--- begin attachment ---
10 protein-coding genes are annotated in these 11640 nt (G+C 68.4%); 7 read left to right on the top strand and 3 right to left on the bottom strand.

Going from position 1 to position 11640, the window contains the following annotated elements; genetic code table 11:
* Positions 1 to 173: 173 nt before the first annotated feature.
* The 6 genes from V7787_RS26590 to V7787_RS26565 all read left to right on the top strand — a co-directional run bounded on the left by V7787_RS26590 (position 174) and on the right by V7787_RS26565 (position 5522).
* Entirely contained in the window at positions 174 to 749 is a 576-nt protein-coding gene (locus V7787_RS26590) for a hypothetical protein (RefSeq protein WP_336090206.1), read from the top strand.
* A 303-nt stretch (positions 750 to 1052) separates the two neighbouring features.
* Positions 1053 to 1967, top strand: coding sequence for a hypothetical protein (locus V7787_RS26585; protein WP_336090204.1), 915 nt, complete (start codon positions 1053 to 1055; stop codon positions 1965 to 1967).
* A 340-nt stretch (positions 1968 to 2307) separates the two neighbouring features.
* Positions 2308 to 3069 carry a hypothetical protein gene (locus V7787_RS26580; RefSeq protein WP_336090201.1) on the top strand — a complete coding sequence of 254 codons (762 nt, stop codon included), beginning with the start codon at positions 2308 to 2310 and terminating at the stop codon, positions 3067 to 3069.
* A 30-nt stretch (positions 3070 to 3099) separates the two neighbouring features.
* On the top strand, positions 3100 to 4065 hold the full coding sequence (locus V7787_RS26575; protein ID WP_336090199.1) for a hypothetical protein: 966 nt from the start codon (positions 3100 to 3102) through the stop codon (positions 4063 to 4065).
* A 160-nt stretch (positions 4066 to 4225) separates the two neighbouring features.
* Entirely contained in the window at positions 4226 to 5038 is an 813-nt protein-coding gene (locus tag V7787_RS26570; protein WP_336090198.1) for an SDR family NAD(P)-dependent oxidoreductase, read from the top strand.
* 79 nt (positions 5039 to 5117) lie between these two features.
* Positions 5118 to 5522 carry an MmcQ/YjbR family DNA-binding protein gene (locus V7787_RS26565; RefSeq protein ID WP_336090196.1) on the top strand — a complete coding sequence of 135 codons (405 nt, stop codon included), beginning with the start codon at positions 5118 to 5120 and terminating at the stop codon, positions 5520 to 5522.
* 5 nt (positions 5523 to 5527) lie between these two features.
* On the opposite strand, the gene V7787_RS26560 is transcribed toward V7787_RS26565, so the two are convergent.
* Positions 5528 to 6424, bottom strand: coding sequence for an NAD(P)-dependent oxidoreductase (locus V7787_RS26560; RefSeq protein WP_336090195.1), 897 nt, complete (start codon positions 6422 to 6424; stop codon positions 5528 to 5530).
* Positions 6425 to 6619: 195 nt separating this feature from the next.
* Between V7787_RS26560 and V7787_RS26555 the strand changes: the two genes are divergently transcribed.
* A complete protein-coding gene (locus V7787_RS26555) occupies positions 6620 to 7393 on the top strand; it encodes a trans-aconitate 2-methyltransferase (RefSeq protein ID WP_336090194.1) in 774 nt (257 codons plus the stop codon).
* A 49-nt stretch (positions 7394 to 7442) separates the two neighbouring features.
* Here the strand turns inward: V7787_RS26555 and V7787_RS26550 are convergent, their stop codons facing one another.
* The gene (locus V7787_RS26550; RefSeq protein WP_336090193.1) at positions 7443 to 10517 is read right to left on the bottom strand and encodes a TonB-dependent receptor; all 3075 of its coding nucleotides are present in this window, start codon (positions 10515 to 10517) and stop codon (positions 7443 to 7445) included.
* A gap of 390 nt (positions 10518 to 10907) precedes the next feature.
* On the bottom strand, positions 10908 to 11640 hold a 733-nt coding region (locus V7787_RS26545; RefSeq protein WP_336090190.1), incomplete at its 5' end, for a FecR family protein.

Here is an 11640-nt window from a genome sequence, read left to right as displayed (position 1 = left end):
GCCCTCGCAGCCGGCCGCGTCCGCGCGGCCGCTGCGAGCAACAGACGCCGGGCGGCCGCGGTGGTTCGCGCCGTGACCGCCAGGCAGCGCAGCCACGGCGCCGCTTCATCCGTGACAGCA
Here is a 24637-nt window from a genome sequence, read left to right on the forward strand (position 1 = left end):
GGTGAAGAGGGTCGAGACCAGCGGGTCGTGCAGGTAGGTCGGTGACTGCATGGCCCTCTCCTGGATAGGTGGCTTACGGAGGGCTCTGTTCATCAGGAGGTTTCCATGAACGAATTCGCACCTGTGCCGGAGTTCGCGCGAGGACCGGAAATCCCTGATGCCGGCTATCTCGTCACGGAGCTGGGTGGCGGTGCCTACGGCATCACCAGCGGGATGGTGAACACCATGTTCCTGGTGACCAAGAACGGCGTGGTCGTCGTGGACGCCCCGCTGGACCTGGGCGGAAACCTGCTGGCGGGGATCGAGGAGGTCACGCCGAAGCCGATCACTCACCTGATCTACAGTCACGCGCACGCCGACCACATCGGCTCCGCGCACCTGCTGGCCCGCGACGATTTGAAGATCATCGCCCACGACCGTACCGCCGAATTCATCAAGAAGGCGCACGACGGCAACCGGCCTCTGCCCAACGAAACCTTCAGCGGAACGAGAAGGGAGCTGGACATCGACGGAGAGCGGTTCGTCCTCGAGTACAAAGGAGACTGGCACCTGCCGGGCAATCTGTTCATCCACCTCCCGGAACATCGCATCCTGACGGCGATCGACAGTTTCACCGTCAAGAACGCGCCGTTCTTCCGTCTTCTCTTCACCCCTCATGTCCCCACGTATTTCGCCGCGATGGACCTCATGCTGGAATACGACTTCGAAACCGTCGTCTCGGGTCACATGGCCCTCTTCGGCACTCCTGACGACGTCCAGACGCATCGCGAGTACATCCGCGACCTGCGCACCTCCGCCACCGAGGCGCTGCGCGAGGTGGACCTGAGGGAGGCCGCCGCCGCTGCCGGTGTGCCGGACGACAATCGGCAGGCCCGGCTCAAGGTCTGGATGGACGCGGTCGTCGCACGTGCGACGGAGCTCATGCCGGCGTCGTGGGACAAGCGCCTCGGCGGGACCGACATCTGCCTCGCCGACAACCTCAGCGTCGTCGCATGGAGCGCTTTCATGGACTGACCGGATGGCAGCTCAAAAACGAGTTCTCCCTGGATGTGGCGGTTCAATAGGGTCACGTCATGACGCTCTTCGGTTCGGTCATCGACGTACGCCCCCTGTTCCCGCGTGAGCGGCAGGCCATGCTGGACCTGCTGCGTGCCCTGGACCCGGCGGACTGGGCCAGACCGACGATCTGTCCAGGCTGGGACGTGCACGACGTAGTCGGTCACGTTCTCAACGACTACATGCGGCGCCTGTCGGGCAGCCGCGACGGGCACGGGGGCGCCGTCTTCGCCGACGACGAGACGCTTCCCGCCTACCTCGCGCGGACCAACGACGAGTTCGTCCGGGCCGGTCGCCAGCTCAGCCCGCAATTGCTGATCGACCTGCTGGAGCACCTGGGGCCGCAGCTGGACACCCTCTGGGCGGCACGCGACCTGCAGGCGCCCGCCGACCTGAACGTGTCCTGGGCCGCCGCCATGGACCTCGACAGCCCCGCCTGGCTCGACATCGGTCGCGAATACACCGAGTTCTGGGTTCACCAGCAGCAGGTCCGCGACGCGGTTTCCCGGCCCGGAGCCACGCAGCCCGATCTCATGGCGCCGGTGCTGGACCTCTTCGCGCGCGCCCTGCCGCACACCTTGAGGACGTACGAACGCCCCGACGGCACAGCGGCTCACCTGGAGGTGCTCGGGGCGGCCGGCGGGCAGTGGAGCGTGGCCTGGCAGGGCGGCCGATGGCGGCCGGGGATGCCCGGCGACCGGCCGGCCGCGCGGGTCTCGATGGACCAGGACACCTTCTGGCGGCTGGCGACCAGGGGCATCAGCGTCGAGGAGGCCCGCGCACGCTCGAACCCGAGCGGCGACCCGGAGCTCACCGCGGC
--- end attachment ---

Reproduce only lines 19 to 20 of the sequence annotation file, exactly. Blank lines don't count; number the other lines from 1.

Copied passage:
* Positions 6425 to 6619: 195 nt separating this feature from the next.
* Between V7787_RS26560 and V7787_RS26555 the strand changes: the two genes are divergently transcribed.